Joyful Tech: GraphQL, Chrome Security, and Firebug
Here at Bendyworks our mission statement is to share joy and success in our craft so every once in a while we like to highlight tech news that makes us joyful. Here are some interesting things we saw from Oct 21st through Oct 27th.
So it’s sad that Firebug is now reaching end-of-life in the Firefox browser, with the release of Firefox Quantum (version 57) next month. The good news is that all the capabilities of Firebug are now present in current Firefox Developer Tools.
To build anything complicated, the one and only truly helpful strategy is to split what needs to be built into smaller parts and then focus on one part at a time.
Chrome was founded to push the web forward, and a key part of that is enabling developers to improve their user experience. Although current tools allow developers to understand how real-world users experience their own sites, they have never provided insight into comparisons with other sites or macro user experience trends across the web.
About a year ago, we announced that we would begin marking all sites that are not encrypted with HTTPS as “not secure” in Chrome. We wanted to help people understand when the site they're on is not secure, and at the same time, provide motivation to that site's owner to improve the security of their site. We knew this would take some time, and so we started by only marking pages without encryption that collect passwords and credit cards.
The Ionic team had an incredibly busy and productive summer and rolled into a very productive fall. We released some new projects, soft launched our new Ionic Pro commercial offering, and are growing the team to make Ionic Framework and our services around it better and better.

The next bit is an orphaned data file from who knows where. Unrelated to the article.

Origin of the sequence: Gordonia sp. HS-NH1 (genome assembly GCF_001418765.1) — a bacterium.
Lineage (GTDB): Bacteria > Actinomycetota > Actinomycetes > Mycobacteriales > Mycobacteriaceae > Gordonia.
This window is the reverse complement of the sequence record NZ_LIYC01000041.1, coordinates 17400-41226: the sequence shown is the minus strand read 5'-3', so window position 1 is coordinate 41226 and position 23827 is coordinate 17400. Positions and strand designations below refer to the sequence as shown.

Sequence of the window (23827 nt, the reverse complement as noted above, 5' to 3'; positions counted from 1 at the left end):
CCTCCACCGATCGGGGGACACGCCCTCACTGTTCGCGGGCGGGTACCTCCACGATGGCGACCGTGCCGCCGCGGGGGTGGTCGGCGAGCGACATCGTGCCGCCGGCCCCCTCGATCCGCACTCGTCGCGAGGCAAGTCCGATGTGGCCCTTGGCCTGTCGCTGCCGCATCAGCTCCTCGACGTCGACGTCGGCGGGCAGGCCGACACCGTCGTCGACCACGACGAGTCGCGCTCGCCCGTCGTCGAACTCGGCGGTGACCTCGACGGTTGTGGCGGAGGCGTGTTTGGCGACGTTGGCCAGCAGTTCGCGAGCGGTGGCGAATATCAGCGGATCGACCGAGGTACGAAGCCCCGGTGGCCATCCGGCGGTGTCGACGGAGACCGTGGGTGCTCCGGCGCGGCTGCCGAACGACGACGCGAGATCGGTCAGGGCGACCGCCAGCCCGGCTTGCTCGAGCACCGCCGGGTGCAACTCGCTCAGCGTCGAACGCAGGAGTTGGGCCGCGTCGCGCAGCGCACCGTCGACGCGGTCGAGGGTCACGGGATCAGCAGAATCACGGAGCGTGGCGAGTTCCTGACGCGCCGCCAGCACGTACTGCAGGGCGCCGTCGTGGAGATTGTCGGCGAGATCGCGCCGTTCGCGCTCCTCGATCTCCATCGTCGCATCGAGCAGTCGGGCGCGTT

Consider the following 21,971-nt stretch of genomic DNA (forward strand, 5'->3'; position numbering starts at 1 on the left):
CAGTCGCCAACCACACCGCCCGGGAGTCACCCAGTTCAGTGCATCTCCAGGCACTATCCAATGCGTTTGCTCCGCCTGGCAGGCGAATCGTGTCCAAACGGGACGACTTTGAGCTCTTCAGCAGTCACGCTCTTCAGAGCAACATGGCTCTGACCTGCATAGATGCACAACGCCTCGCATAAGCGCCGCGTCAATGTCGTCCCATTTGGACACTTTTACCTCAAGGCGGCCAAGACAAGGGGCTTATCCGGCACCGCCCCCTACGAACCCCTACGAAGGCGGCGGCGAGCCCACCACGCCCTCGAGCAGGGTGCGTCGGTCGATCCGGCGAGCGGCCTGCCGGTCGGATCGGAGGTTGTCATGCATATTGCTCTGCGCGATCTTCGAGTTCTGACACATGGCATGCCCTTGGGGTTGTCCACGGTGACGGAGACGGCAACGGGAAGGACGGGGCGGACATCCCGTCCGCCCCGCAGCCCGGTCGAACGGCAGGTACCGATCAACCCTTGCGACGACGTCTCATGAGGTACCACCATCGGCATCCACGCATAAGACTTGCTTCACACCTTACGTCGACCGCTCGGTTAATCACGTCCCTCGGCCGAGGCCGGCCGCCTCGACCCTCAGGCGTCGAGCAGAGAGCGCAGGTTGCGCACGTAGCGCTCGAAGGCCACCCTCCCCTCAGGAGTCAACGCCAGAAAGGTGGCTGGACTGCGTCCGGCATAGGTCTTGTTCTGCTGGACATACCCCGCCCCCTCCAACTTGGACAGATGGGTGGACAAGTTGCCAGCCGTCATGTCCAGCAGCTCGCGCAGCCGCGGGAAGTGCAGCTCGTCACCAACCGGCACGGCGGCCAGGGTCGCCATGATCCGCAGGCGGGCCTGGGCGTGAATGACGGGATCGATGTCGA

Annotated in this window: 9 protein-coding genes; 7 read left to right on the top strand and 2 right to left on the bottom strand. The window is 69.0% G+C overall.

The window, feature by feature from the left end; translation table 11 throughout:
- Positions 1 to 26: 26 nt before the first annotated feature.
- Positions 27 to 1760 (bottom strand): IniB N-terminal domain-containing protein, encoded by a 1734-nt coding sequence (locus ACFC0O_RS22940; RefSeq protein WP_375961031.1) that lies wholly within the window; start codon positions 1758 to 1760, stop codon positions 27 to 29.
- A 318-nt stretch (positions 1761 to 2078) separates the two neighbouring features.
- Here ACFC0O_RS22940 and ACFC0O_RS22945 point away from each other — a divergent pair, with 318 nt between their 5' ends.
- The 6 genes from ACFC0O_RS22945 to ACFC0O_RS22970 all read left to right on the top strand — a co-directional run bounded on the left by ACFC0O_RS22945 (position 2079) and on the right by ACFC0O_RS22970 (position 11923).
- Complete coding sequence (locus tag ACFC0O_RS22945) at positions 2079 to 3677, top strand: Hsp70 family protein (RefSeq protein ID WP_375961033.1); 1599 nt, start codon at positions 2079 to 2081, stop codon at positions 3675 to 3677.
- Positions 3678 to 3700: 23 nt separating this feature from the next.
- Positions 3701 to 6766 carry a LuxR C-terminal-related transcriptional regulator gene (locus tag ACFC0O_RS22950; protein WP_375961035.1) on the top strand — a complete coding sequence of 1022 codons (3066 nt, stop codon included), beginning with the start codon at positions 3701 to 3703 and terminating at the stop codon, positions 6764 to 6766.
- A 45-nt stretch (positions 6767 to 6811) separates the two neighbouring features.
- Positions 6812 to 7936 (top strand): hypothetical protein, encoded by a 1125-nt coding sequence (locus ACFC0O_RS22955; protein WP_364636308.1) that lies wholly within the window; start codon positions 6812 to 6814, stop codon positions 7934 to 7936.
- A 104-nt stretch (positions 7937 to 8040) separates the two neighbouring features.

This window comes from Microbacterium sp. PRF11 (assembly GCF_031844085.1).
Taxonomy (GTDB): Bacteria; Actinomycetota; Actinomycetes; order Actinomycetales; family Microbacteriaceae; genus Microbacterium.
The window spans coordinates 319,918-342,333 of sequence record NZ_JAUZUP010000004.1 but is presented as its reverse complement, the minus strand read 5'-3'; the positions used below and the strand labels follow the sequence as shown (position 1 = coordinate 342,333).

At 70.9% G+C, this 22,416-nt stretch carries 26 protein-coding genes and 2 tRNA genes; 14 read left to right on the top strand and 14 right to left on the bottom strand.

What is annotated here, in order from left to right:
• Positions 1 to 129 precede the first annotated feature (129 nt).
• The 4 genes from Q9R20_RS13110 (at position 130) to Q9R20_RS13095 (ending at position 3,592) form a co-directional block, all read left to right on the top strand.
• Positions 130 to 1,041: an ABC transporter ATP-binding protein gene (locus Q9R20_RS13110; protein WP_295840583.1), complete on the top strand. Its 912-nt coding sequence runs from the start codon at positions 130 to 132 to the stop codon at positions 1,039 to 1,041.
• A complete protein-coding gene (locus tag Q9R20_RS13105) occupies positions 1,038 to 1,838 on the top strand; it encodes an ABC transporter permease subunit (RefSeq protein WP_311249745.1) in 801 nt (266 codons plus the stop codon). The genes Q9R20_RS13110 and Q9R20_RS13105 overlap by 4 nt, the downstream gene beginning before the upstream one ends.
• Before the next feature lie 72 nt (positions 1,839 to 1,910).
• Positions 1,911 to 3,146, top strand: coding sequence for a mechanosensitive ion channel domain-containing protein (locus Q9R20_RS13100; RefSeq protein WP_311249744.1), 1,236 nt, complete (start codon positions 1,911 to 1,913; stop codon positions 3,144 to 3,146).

At the Chrome Developer Summit 2017 (October 2017) we’ve announced a new technology called Trusted Web activities which are now available in Chrome’s Canary channel. Trusted Web activities are a new way to integrate your web-app content such as your PWA with your Android app using a similar protocol to Chrome Custom Tabs.
Last night I was rooting around in the cellars of a particularly large codebase and stumbled upon our
normalize.csswhich makes sure that all of our markup renders in a similar way across different browsers. I gave it a quick skim and found styles for a rather peculiar element called
<output>that I'd never seen or even heard of before.
Dynamic module imports, async iterators and generators, Device Memory API, and permissions UI changes
The new Open Images dataset gives us everything we need to train computer vision models, and just happens to be perfect for a demo! Tensorflow’s Object Detection API and its ability to handle large volumes of data make it a perfect choice
Performance budgets are an essential but under-appreciated part of product success and team health. Most partners we work with are not aware of the real-world operating environment and make inappropriate technology choices as a result.